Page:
Taxes might have to be paid in the wake of short sale
Published: April 19, 2011
Time posted: 9:34 am
Dear Benny: I am in the process of preparing my income taxes and heard that I may have to pay a tax on the monies that my lender canceled when I sold my house via a short sale.
Is this correct? –Theresa
Dear Theresa: I have to give you a good lawyer’s response: It depends. Usually under the tax laws, if your debt is canceled or forgiven, that is taxable income to you.
However, Congress thought this was absurd: You lose a house by foreclosure or short sale and, to add insult to injury, you have to pay tax on this phantom income.
Accordingly, under the Mortgage Forgiveness Debt Relief Act of 2007, you may be able to exclude up to $2 million if that debt was on your principal residence.
If the debt was on a second home or an investment property, then you are out of luck. The amount that was forgiven, or canceled, is taxable income to you.
If your canceled debt was on a refinanced loan, the law is murky. If you used the refinance proceeds to substantially improve your house, then there is no tax to pay.
But if you used those proceeds for other purposes — regardless of how significant the investment may have been — the cancellation creates a taxable event for you.
The Internal Revenue Service has an excellent, free publication on this topic, called “Canceled Debts, Foreclosures, Repossessions and Abandonments.”
It is Publication 4681 and will soon be published at the following link on the IRS website — irs.gov/pub/irs-pdf/p4681.pdf — or by calling 1-800-TAXFORM.
Dear Benny: I’d like to know if a deed-in-lieu of foreclosure is possible in the following situation:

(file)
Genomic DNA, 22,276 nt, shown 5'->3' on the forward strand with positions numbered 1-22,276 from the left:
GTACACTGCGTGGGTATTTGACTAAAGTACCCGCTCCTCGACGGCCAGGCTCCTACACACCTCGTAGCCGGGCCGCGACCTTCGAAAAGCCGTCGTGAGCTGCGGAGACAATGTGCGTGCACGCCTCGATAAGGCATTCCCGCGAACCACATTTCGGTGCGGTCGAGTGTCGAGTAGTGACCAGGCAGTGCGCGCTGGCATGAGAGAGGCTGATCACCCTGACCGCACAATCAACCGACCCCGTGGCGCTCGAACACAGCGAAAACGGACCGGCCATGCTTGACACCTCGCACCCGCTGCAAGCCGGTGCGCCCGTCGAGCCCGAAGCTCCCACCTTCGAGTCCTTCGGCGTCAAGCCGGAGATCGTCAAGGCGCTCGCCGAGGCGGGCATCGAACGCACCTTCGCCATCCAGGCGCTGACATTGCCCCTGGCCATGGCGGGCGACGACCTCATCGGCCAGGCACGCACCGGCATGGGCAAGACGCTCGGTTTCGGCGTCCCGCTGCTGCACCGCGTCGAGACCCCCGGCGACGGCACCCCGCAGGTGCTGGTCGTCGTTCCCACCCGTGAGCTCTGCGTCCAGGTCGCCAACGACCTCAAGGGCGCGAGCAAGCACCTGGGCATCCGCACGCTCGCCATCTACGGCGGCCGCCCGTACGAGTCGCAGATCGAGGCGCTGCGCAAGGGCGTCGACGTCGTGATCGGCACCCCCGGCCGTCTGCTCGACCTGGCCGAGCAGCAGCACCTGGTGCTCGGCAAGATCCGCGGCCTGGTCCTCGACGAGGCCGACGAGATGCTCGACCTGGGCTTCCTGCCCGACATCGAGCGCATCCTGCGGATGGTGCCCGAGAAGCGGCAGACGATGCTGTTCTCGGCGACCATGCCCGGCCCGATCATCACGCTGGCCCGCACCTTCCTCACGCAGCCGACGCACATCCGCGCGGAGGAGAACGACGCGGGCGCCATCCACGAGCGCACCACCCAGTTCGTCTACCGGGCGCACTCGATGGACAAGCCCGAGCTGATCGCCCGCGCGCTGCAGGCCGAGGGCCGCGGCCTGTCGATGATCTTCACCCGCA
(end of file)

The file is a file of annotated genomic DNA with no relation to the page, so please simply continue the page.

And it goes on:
I am the sole mortgage holder on our house. I listed it as a short sale for a year to no avail. I am recently divorced, but my ex can reside in the house.
Both of us are on the deed.
In our divorce settlement agreement, because the house mortgage is in my name only, he must allow me to try to sell it. I spoke with the bank and a deed-in-lieu is an option I would like to pursue.
However, does my ex husband need to be involved with any of the official documents in the deed-in-lieu process?
I guess what I am asking is although I am able to pursue selling however I choose, would a deed-in-lieu be considered the same thing? –Lisa
Dear Lisa: A deed-in-lieu is a process whereby your mortgage lender agrees to take back the house instead of — i.e., in lieu of — spending the time and money foreclosing on the property.
Have you discussed the situation with your ex-husband?
Keep in mind that, though you are the only one on the mortgage, he still has an ownership interest in the property and will have to sign the deed along with you.
If you believe you can sell through a short sale, whereby you will not get any of the sales proceeds, I believe you would have the same right to give the deed back to the bank.
Talk with your divorce lawyer to confirm that you have the right to do a short sale. If so, then I think the deed-in-lieu will also fly.
Benny Kass is a practicing attorney in Washington, D.C., and Maryland. No legal relationship is created by this column. Questions for this column can be submitted to firstname.lastname@example.org.